GP, MK, XD, and TL conducted all experiments. MT and TK designed the experiments. TK wrote the manuscript.
This work was supported by 2012 Suzhou Science and Technology Development Planning Programme (Grant#: SYN201213) and Jinji Lake Double Hundred Talents Programme to TK.
Conflict of Interest Statement
The authors declare that the research was conducted in the absence of any commercial or financial relationships that could be construed as a potential conflict of interest.
We thank Craig Montell, Paul Garrity, Wayne Johnson, and Bloomington stock center for providing us fruit fly stocks for the experiments.
The Supplementary Material for this article can be found online at: https://www.frontiersin.org/article/10.3389/fphys.2016.00447
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Keywords: TRPA1, heat activation, arthropod, fruit fly, honey bee ectoparasitic mite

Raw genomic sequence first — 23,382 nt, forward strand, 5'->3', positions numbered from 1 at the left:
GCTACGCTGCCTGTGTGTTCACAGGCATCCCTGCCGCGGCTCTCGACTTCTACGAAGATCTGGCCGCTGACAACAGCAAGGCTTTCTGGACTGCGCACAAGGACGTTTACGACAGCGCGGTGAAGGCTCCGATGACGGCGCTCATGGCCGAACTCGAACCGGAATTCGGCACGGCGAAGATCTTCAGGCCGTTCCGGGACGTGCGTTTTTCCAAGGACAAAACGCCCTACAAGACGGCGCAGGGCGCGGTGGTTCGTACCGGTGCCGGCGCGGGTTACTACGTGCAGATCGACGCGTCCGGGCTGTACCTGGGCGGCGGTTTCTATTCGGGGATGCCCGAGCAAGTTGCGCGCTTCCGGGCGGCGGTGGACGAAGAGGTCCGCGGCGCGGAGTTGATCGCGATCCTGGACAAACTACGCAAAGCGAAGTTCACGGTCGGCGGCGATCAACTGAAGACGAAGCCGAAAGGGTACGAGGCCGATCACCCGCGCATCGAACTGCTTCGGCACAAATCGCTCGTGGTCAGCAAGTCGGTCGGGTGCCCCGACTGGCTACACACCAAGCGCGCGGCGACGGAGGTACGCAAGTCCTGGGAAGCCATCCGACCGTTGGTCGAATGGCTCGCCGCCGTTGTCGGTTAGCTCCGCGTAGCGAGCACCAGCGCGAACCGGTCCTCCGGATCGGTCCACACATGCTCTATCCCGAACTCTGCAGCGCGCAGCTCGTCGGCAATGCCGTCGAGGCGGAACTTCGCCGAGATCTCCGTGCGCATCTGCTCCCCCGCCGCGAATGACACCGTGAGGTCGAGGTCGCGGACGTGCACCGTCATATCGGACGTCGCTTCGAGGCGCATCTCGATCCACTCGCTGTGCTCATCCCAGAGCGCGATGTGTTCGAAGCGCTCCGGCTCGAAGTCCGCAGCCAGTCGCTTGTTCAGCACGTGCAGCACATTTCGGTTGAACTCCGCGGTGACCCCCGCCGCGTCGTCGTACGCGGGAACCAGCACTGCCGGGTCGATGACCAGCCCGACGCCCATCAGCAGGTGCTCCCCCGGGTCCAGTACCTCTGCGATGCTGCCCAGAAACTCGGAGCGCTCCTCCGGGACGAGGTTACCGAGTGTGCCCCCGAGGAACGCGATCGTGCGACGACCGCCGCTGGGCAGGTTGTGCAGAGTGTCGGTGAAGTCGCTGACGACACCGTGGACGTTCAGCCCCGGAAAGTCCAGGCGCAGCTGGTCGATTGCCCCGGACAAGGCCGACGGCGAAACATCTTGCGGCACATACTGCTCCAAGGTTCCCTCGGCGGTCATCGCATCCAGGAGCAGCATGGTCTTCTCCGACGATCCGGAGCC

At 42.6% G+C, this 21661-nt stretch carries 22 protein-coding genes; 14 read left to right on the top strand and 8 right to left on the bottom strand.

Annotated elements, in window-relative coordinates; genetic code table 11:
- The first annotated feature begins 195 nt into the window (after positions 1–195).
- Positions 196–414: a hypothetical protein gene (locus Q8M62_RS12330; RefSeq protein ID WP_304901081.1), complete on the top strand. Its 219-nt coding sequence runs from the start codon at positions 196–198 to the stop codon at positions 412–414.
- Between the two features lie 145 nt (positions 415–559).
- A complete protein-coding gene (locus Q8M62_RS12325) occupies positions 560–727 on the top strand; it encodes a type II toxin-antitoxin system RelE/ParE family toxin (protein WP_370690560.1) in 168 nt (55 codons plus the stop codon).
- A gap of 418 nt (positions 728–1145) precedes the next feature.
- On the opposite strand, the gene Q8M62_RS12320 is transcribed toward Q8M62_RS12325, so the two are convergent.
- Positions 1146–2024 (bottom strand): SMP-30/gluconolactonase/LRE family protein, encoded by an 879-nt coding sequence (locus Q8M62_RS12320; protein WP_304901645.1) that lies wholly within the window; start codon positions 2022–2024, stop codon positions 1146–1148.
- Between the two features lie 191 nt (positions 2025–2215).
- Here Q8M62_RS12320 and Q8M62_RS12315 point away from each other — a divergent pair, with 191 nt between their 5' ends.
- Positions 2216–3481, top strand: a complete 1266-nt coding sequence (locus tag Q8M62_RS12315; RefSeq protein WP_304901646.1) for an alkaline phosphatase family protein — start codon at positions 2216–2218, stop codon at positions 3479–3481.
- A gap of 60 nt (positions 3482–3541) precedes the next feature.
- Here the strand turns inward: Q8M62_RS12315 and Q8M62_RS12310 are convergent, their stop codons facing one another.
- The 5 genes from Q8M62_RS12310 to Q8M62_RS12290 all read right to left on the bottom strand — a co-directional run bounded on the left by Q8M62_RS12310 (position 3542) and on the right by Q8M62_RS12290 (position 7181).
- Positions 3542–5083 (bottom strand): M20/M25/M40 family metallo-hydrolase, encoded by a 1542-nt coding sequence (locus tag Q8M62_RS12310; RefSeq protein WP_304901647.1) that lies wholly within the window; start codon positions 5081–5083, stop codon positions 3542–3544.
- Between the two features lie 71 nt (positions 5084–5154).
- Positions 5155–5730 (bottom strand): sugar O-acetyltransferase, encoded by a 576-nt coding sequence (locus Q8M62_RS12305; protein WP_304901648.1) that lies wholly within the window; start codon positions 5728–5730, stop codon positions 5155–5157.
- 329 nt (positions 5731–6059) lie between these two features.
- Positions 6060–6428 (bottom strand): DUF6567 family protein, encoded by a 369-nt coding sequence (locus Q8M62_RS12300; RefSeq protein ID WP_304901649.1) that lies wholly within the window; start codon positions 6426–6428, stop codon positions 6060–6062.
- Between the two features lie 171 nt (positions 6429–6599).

Citation: Peng G, Kashio M, Li T, Dong X, Tominaga M and Kadowaki T (2016) TRPA1 Channels in Drosophila and Honey Bee Ectoparasitic Mites Share Heat Sensitivity and Temperature-Related Physiological Functions. Front. Physiol. 7:447. doi: 10.3389/fphys.2016.00447
Received: 25 May 2016; Accepted: 20 September 2016;
Published: 05 October 2016.
Edited by:Arash Zibaee, University of Gilan, Iran
Reviewed by:Stephan Shuichi Haupt, Bielefeld University, Germany
Makio None Takeda, Kobe University, Japan
Copyright © 2016 Peng, Kashio, Li, Dong, Tominaga and Kadowaki. This is an open-access article distributed under the terms of the Creative Commons Attribution License (CC BY). The use, distribution or reproduction in other forums is permitted, provided the original author(s) or licensor are credited and that the original publication in this journal is cited, in accordance with accepted academic practice. No use, distribution or reproduction is permitted which does not comply with these terms.
*Correspondence: Tatsuhiko Kadowaki, firstname.lastname@example.org
†Present Address: Makiko Kashio, Department of Molecular Cell Physiology, Graduate School of Medical Science, Kyoto Prefectural University of Medicine, Kyoto, Japan
‡These authors have contributed equally to this work.